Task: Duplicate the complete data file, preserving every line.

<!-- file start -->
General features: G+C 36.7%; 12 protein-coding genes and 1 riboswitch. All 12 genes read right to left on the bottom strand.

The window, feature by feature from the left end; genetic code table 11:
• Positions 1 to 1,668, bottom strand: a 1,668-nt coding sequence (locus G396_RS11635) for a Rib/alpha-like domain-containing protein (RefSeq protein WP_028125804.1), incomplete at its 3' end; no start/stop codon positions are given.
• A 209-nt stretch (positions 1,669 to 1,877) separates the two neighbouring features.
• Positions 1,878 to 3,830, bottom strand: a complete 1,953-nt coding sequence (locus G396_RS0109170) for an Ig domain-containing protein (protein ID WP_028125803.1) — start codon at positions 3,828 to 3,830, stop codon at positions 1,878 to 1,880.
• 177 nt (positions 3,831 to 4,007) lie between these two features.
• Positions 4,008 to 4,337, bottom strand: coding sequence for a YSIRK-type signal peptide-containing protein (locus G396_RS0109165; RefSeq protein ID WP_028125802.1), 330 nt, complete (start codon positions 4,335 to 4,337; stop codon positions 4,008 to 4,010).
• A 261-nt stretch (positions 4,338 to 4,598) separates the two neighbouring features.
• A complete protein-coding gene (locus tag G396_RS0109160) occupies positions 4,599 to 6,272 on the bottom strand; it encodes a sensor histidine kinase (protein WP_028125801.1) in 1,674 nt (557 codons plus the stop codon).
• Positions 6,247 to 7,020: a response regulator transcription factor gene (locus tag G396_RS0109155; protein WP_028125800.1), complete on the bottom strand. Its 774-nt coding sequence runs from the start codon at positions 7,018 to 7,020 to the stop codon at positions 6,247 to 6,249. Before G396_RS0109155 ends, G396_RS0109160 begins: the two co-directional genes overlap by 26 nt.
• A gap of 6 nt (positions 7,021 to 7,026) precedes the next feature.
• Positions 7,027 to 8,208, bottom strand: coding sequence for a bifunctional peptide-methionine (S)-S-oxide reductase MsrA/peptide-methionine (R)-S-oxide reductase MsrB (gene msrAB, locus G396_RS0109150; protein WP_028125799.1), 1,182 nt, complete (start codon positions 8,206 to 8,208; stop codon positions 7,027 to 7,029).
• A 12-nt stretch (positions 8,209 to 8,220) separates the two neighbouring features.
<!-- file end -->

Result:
General features: G+C 36.7%; 12 protein-coding genes and 1 riboswitch. All 12 genes read right to left on the bottom strand.

The window, feature by feature from the left end; genetic code table 11:
• Positions 1 to 1,668, bottom strand: a 1,668-nt coding sequence (locus G396_RS11635) for a Rib/alpha-like domain-containing protein (RefSeq protein WP_028125804.1), incomplete at its 3' end; no start/stop codon positions are given.
• A 209-nt stretch (positions 1,669 to 1,877) separates the two neighbouring features.
• Positions 1,878 to 3,830, bottom strand: a complete 1,953-nt coding sequence (locus G396_RS0109170) for an Ig domain-containing protein (protein ID WP_028125803.1) — start codon at positions 3,828 to 3,830, stop codon at positions 1,878 to 1,880.
• 177 nt (positions 3,831 to 4,007) lie between these two features.
• Positions 4,008 to 4,337, bottom strand: coding sequence for a YSIRK-type signal peptide-containing protein (locus G396_RS0109165; RefSeq protein ID WP_028125802.1), 330 nt, complete (start codon positions 4,335 to 4,337; stop codon positions 4,008 to 4,010).
• A 261-nt stretch (positions 4,338 to 4,598) separates the two neighbouring features.
• A complete protein-coding gene (locus tag G396_RS0109160) occupies positions 4,599 to 6,272 on the bottom strand; it encodes a sensor histidine kinase (protein WP_028125801.1) in 1,674 nt (557 codons plus the stop codon).
• Positions 6,247 to 7,020: a response regulator transcription factor gene (locus tag G396_RS0109155; protein WP_028125800.1), complete on the bottom strand. Its 774-nt coding sequence runs from the start codon at positions 7,018 to 7,020 to the stop codon at positions 6,247 to 6,249. Before G396_RS0109155 ends, G396_RS0109160 begins: the two co-directional genes overlap by 26 nt.
• A gap of 6 nt (positions 7,021 to 7,026) precedes the next feature.
• Positions 7,027 to 8,208, bottom strand: coding sequence for a bifunctional peptide-methionine (S)-S-oxide reductase MsrA/peptide-methionine (R)-S-oxide reductase MsrB (gene msrAB, locus G396_RS0109150; protein WP_028125799.1), 1,182 nt, complete (start codon positions 8,206 to 8,208; stop codon positions 7,027 to 7,029).
• A 12-nt stretch (positions 8,209 to 8,220) separates the two neighbouring features.